With his exceptional descriptive sense, Prokofiev created in his ballet Romeo and Juliet music of such beauty and immediate charm that one can listen to it with great satisfaction even outside of its dramatic context. In the three orchestral suites and piano suite that he drew from the ballet, he did not feel the need to strictly follow its dramatic structure; and in a similar spirit, conductors have assembled their own suites from Prokofiev’s original orchestral suites and the ballet. The version compiled by Michael Tilson Thomas, wonderfully performed and recorded with the San Francisco Symphony, seemed to me especially convincing. The dramatic flare of his approach made me want to attempt something along similar lines.
For this transcription, I chose “Tybalt’s Death,” which ends the first suite, and “Romeo Bids Juliet Farewell,” which makes up the core of the second suite.
The “Farewell” has been in our repertoire for many years. We were first drawn to the piece as much for its gorgeous melodies—which simply cry out to be performed on cello—as for its rich emotional content. The scene is almost an archetype of the cycle of birth, growth and death. At dawn, upon waking in Juliet’s chamber in an atmosphere of meditation and serenity, the lovers dance a final pas de deux. In the middle section, the love theme grows until it reaches an incandescent culmination, with all the while a sense of fate in the background. And at the end, at dusk, Juliet is alone, facing emptiness and eternity. Her theme is heard on the piano, transfigured almost to the point of dematerialization. At the end, the notion of time gradually dissolves.
The scene creates an even greater effect if approached from a dramatic climax, as is the case in the ballet. The unrelenting anguish and action of “Death of Tyblalt” contrasts the serenity and contemplation of the “Farewell.” The intensity of sound—the screams and fury—resolve into silence, into singing and acceptance.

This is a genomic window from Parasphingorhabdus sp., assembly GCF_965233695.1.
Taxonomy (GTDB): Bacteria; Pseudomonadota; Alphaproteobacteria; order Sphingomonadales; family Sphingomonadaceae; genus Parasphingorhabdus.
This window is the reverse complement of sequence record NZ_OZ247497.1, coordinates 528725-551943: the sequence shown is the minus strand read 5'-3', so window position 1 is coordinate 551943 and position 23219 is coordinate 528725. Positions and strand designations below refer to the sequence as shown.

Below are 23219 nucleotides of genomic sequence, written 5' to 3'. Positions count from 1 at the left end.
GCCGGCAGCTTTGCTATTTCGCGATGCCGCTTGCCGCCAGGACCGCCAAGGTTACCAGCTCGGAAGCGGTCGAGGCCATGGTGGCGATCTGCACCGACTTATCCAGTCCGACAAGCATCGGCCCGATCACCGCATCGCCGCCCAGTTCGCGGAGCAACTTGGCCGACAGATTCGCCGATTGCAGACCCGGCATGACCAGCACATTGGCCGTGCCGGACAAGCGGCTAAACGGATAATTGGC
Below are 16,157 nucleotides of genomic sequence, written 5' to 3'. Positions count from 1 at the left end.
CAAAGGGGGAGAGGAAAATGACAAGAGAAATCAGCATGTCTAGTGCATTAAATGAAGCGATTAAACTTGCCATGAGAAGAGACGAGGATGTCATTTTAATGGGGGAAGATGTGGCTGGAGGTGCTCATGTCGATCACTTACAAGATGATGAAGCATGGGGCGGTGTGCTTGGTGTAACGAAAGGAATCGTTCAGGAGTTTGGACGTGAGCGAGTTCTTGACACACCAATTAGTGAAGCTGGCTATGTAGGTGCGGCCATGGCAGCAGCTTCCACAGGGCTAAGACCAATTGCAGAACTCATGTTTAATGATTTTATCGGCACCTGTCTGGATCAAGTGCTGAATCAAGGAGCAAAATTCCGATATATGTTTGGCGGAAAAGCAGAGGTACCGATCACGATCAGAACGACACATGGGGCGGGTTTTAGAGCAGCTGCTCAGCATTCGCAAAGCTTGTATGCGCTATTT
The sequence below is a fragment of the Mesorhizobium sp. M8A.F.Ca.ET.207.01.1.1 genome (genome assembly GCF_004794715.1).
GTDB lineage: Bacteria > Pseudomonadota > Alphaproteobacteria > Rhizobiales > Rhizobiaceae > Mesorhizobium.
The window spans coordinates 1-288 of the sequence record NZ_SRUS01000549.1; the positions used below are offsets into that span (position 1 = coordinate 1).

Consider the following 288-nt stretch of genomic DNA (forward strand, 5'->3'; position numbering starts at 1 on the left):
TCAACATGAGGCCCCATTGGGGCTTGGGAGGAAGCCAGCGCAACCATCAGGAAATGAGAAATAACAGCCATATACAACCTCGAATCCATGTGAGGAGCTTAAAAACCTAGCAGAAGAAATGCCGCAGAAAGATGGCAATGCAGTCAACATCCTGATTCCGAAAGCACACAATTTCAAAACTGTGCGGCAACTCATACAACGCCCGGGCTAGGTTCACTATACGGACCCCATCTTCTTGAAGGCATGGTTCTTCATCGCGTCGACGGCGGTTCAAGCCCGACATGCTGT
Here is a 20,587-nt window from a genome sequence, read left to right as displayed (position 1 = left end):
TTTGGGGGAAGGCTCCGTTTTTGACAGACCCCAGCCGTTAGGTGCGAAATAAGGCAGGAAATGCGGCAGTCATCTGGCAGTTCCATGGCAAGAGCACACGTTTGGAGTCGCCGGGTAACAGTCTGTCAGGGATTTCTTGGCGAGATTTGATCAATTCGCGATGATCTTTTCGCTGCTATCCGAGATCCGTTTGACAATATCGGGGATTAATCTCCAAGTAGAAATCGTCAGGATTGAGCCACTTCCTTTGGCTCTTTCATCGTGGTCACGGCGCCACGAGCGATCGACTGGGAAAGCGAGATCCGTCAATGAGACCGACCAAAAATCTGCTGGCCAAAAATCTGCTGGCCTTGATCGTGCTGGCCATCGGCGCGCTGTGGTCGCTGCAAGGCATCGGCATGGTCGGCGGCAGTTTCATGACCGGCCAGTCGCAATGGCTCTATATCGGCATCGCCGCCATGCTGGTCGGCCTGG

In “Tybalt’s Death,” the dramatic pace is so quick that it becomes oppressive. The duels that Mercutio and Romeo fight with Tybalt happen one after the other and lead abruptly into a devastating funeral march. The listener hears what is almost a duel between cello and piano. The somewhat idealistic intention of recreating the heights of an orchestral sonority with only two instruments merely adds to the tension at the conclusion of this scene.
As in the ballet, the “Farewell” is followed by the “Dance of the Antilles Girls” or as it is sometimes called, “Dance of the Girls with Lilies.” This character piece, so light and suggestive, accompanies the young girls dancing beside Juliet, who appears dead.
From Cinderella, Prokofiev himself arranged for cello and piano the “Adagio,” a pas de deux that serves as the ballet’s romantic climax, when Cinderella and the Prince meet at last. Mstislav Rostropovich later added to the “Waltz-Coda,” to which the two lovers dance elatedly, an elation that is brusquely interrupted, as we know, by the clock striking twelve…
Stravinsky: Suite italienne for cello and piano, from Pulcinella
For his part, Stravinsky ended his days in the United States, where he took refuge in 1939 when World War II broke out in Europe. But as early as 1920, he began an unashamed exploration of diverse and sometimes completely opposing aesthetic avenues, from the baroque pastiche of Pulcinella (1920), to various neoclassical forms in his concertos and symphonies of the 1930s and 40s, to atonal and serial music in his religious works of the 1950s.
Pulcinella, composed in pure commedia dell’arte tradition, is a classic story of amorous intrigue replete with unexpected turns, ruses and humour. Commissioned by Diaghilev, the score is based on concerti grossi by Giovanni Battista Pergolesi. In 1932, Stravinsky teamed up with his friend Gregor Piatgorski to create from Pulcinella the delightful Suite italienne for cello and piano.
Mavra is an opéra bouffe Stravinsky composed in 1922; like Pulcinella, it is also written in the pastiche style. In 1938, he transcribed for cello and piano the opera’s anthem, a “Russian Song” sung by Parasha, the young heroine at the centre of the story as she dreams of love.
© Guy Marchand
Translation: Peter Christensen